|Born||Xenaiua ("Weasel Arrow")
Taos Pueblo, New Mexico
Taos Pueblo, New Mexico
|Known for||Realisic paintings of Pueblo life: oil and watercolor paintings|
Albert Lujan (1892–1948), also known as Xenaiua meaning "Weasel Arrow," was a genre and landscape painter from Taos Pueblo, New Mexico.
Three Taos Pueblo painters
Albert Looking Elk, Albert Lujan, and Juan Mirabal have been identified as the "Three Taos Pueblo" painters. As the Taos art colony grew, these men studied oil and watercolor painting and made works of art of their community, told from a Native American perspective. An exhibition of their work "Three Pueblo Painters" was held at the Harwood Museum of Art in Taos January 24 – April 20, 2003.
Located in a tributary valley off the Rio Grande, Taos Pueblo is the most northern of the New Mexico pueblos. For nearly a millennium, the Taos Indians have lived here. It is estimated that the pueblo was built between 1000 and 1450 CE, with some later expansion. The Taos Pueblo is considered to be the oldest continuously inhabited community in the United States. The Pueblo, at some places five stories high, is a combination of many individual homes with common walls. There are over 1,900 people in the Taos pueblo community. Some of them have more modern homes near their fields and stay at their homes on the pueblo during cooler weather. There are about 150 people who live at the pueblo year-around. The Taos Pueblo was added as an UNESCO World Heritage Site in 1992 as one of the most significant historical cultural landmarks in the world; Other sites include the Taj Mahal, Great Pyramids and the Grand Canyon in the United States.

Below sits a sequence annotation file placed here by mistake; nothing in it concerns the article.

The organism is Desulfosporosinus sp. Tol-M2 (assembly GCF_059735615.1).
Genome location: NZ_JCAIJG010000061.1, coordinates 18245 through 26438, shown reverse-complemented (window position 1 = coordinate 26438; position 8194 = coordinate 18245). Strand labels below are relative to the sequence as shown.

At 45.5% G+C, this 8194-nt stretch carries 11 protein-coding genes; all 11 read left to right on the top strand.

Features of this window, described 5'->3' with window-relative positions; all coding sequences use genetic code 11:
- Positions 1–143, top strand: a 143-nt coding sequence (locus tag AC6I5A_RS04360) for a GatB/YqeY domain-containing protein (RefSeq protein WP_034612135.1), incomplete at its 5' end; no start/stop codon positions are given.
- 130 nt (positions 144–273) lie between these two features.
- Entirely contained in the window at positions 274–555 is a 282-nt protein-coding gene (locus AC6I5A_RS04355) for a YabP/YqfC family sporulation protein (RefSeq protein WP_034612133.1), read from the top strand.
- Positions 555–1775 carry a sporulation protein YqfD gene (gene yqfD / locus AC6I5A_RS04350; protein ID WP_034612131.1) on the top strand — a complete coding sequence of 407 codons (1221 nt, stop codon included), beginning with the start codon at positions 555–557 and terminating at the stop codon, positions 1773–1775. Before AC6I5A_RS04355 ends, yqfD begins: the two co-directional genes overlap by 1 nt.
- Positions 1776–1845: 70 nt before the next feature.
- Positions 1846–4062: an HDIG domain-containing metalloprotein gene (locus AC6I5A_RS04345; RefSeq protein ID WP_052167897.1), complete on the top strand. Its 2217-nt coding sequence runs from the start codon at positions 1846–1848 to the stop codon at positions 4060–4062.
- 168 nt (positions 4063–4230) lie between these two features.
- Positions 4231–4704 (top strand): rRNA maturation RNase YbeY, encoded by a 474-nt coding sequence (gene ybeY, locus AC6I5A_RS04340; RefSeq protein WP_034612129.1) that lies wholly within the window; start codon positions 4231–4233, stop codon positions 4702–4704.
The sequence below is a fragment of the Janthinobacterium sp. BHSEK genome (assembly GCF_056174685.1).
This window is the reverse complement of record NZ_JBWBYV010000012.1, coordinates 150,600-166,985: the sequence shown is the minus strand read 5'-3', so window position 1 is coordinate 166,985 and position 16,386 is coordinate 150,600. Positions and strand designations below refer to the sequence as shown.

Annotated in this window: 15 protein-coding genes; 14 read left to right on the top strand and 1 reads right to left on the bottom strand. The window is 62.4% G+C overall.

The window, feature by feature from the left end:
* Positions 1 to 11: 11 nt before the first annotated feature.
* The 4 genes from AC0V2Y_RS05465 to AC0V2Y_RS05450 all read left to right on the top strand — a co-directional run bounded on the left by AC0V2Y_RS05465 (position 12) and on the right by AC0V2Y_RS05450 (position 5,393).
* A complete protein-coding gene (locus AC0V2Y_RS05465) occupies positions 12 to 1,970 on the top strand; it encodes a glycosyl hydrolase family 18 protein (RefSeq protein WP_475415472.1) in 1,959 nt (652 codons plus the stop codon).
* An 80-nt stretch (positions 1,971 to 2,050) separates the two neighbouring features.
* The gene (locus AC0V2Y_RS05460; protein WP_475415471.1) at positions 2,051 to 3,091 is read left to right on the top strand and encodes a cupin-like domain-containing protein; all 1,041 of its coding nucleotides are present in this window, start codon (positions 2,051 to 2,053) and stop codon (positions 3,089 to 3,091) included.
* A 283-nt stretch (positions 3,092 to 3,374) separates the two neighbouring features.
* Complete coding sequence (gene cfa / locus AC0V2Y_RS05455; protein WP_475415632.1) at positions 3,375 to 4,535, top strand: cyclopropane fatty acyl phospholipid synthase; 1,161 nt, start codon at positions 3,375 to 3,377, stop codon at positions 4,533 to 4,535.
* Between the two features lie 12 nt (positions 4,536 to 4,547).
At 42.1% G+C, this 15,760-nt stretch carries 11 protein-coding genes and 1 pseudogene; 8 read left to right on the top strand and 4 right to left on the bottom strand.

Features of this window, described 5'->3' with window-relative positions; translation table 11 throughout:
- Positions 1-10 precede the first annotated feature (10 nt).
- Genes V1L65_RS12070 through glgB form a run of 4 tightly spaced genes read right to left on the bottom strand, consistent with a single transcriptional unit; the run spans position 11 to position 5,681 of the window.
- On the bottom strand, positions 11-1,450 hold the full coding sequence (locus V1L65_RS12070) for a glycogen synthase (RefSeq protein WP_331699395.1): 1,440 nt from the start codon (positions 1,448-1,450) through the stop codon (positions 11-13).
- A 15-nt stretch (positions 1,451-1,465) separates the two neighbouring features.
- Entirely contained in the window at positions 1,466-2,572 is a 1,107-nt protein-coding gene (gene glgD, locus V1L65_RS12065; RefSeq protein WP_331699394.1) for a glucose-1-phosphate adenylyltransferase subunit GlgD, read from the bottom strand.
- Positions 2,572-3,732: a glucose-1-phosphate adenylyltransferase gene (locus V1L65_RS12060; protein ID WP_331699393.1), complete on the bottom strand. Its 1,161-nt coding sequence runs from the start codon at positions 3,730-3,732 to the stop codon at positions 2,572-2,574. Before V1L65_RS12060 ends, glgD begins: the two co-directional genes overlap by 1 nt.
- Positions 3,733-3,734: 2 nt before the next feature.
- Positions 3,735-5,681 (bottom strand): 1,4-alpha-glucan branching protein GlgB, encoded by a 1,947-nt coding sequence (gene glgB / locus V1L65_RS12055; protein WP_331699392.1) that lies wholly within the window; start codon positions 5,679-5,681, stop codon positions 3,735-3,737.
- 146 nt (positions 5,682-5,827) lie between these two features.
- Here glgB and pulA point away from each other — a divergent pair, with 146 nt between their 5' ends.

For centuries, Pueblo painters have painted in tempera, clay slips, and earth pigments on woven textiles, interior walls, ceramics, and hides. Looking Elk, Albert Lujan, and Juan Mirabal adopted and mastered European painting materials and techniques.
The beginning of his artistic career
Lujan started his adulthood as a farmer. He was also a church deacon. One day Lujan painted a landscape near the church where he had been doing some maintenance. A visitor noticed his painting on a scrap board and appreciated his work. He bought Lujan some painting supplies and purchased one or more of the resulting paintings.
Albert Lujan, largely self-taught, began painting around 1915. Throughout his career, he made over 2,000 oil and watercolor paintings. His hallmark was a drawing of an arrow. Lujan enjoyed painted in the plein air (open air) on the plaza. Often customers would purchase paintings they had seen painted. His sole source of inspiration and subject matter for his starkly realistic paintings was the Taos Pueblo village. The paintings were small souveniors, sold for a modest price. As he was painting, his nephew, Bobby Lujan, a later famous hoop dancer, would charge visitors for his hoop dance performances. Whether Lujan painted the pueblo with or without people, there was little or no movement, portraying a timeless snapshot.
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- "Artists of the Taos Pueblo". Taos Pueblo. Retrieved 2011-05-29.
- Witt, D (2003). "Three Taos Pueblo Painters". Traditional Fine Art Online, Inc. Retrieved 2011-05-30.
- "Weasel Arrow." Ask Art. (retrieved 1 June 2011)
- Nickens, P; Nickens, K (2008). Pueblo Indians of New Mexico. Charleston, SC: Arcadia Publishing. ISBN 978-0-7385-4836-4.
- "Three Taos Pueblo Painters" by David L. Witt